Automatic Rules for localhost and loopback zone bugged?

My name is Peter… (sort of)
…well met.

I’m a happy user who is actually starting to understand the meaning of the phrase “internet connection”. Even though I’ve been a hardcore, almost advanced, Windows user for gawd knows how long, I’ve never actually paid any attention to security. So, I am a newbie… prepare. Thank you!

I am an only (nobody touches my computer) user (admin) of an OS that is currently calling itself: "Microsoft ™ Windows Version 5.1 (Build 2600.xpsp_sp2_qfe.071023-1323 : Service Pack 2) which is guarded by Esets Nod 3.(something), Comodo and the local superhero “Doctor Watson” (what would I do without old watson?) I have an ADSL connection, I think, 24MBIT down and three up, even though It hardly ever exceed two point six.

First I want to say that my memory COULD be failing me. I wanted to write this a week ago, but had things to do and people to meet… sort of. I am not sure that what I describe below is 100% accurate, sorry… what I do know is that something went wrong, and I will describe alternatives. I have been having these second thoughts on how the issue was manifested these couple of days. But I am certain that they were, one way or another. Funny thing is, I haven’t been able to recreate the scenario, as if the firewall have learned to adapt to the new rules and policies I have entered and is applying them to applications itself when it asks. Because it didn’t apply the rules it was asking to “allow” (in this case “allow”) but were giving the program authority to connect to just about anything. This is the issue.

The Issue

Here’s a somewhat huge illustration on the process of the issue, please see end of message for smaller ones:


I have a virtual server, or rather a program that is supposed to run on a server, but since I don’t have any server I access it though localhost.

No… I’m not connected to any local network, as such.

So I have a bunch of programs that want to access this application, that is supposed to be on a server and I wanted to apply rules to them, and to the application on the localhost, because I wouldn’t want anyone else to connect to my server, neither do I want any of the programs to access other servers. So, while I was observing how they interacted I gave them temporary policies, “The Ask Policy” with the rule (alternative below):

“Ask and Log; TCP or UDP; IN/OUT; Source address: any; Destination address: any; Source and Destination ports any & any.”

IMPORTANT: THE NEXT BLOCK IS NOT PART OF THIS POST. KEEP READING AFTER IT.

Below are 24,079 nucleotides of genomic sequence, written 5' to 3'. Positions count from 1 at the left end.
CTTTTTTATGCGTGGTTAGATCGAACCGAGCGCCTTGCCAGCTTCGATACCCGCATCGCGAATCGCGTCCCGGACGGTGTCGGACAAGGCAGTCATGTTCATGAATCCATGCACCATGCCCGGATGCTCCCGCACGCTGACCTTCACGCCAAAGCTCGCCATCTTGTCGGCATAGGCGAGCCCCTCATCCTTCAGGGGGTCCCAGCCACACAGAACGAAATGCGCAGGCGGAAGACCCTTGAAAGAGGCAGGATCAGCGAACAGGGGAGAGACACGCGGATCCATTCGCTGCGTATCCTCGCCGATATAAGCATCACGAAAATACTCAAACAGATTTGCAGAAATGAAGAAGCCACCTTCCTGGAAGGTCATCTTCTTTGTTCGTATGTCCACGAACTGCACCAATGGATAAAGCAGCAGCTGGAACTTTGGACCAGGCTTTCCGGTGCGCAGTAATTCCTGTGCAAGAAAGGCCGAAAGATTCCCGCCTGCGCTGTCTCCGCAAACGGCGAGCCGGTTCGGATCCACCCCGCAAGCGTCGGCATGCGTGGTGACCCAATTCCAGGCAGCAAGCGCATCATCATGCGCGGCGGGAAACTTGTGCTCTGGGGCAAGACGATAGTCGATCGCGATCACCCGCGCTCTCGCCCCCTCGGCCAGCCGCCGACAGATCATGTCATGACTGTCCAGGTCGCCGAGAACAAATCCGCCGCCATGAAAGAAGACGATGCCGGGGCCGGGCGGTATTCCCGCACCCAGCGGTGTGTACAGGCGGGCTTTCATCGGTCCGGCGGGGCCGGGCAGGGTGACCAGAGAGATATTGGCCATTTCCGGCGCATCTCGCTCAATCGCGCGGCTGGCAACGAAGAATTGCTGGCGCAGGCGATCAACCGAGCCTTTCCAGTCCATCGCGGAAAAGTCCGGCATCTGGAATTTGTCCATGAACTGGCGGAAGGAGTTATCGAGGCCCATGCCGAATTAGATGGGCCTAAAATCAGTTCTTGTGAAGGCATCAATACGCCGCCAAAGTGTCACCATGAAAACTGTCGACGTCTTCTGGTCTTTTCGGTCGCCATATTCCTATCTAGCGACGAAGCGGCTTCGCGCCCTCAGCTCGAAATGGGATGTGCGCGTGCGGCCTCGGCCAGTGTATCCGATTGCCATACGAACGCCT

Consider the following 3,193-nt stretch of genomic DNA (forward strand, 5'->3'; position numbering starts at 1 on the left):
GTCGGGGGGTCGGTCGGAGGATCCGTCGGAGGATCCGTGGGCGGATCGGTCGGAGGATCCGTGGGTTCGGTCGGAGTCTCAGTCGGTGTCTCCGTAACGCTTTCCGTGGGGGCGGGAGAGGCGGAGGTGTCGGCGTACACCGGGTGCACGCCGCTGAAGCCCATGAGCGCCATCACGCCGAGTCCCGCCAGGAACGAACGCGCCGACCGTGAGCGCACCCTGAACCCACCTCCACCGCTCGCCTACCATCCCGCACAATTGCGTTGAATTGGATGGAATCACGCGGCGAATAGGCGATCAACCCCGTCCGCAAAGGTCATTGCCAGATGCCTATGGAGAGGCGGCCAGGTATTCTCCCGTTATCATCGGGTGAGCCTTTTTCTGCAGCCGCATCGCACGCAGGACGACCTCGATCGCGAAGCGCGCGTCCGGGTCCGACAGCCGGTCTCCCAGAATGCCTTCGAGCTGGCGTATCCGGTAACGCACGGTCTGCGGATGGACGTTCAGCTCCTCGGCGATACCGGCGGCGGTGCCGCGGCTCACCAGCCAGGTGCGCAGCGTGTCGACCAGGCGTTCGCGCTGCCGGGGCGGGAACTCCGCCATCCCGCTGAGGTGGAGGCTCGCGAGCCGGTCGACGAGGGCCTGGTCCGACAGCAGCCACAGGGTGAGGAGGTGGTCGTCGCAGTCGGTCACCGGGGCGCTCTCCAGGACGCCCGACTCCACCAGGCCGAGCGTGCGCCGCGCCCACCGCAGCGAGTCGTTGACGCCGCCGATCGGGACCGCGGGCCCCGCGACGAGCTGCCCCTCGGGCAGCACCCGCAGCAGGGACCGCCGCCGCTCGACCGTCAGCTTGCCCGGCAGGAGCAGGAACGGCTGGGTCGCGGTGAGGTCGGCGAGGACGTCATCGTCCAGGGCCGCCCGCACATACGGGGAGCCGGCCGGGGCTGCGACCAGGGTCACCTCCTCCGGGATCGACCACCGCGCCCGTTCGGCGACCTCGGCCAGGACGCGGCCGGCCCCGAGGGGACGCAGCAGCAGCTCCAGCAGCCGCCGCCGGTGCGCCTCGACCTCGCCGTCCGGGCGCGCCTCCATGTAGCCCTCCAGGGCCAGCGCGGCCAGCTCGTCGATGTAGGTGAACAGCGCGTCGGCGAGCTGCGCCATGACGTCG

(alternatively, but doubtful: “Ask and log IP any to IP any using any”)

The programs on my computer which wanted to access the application on my localhost server started to ask if they could send TCP from IP through some port to IP (loopback) through a specific destination port that the application on localhost is using.

Here comes the Issue (and I am certain that this happend just not exactly how). I answered “yes” and “remember my answer”. When I was checking the update policy update for the program who had connected to my local host server in the network security policy window I noticed it had changed, alright …to:

Allow (log? can’t remember) IP IN/OUT (alt OUT, but I don’t think so) from IP any to IP any by any protocol.

To summerize: It asked me if it could access localhost; I said yes; and it though it could access anything. ?

It doesn’t do that anymore when I try to recreate it. I have specified rules now, for my fantasy intranet, and they seem to work. But I removed the policies from the programs, and added “The ask policy” waited for them to try to connect to my local host server, answered "yes…

…but comodo assigns those new rules I have recently added (not using the names or policies). Could it be that Comodo learn? Still I’m wondering why comodo just didn’t add the specifix rule "Allow TCP out from (wierd address, though) to IP through port 1234 (example) and destination port 4321 (example)? From the beginning. Because that was what happend - right?

That is how I thought comodo worked.

“IP any to any using any”

That is an “easy way ‘out’” imho.

I have seen other programs with the policy “allowed to do whatever they want” mostly some windows system file or something, and I thought it was pre-set when comodo installed. Now I’m not so sure anymore. Can anyone confirm this, please?

Here are my illustrated event files that didn’t do so good. But they are small(-ish). Sorry. The smallest file I was satisfied with was 4.5MB and I can’t publish that. No, that’s right. I dunno how to compress for webb. An excellent time to learn.

huge display | smaller display | big display and | but | but fast connection?| fast connection | slow connetion

Here’s a comic strip I made while I was at it.

Either change alert level to Very High (Firewall → Advanced → Firewall Behavior Settings) or make your own Predefined Firewall Policy

Yes, now that you mention it, I have changed the alert level, and that is supposed to be the reason why I cant recreate the issue? And you mean… that if the alert level is below “very high”, comodo doesn’t apply the specifics in what you answer “yes” to when “remembering” what you answered? …so to speak? I guess these were all rhetorical questions, since I’m gonna check it out right away, but please, do answer anyway if you find you have the time to do so, and I shall be even more thankful, than I am now.

Thank You!


EDIT: Now I see what you mean. I should’ve searched the forum for “alert settings”. Actually "Alert Settings have been something I wanted to search for. Small details here and there I was wondering about. Maybe It’ll develop into another wonderfully pointless thread some day… with pictures …and comic strips?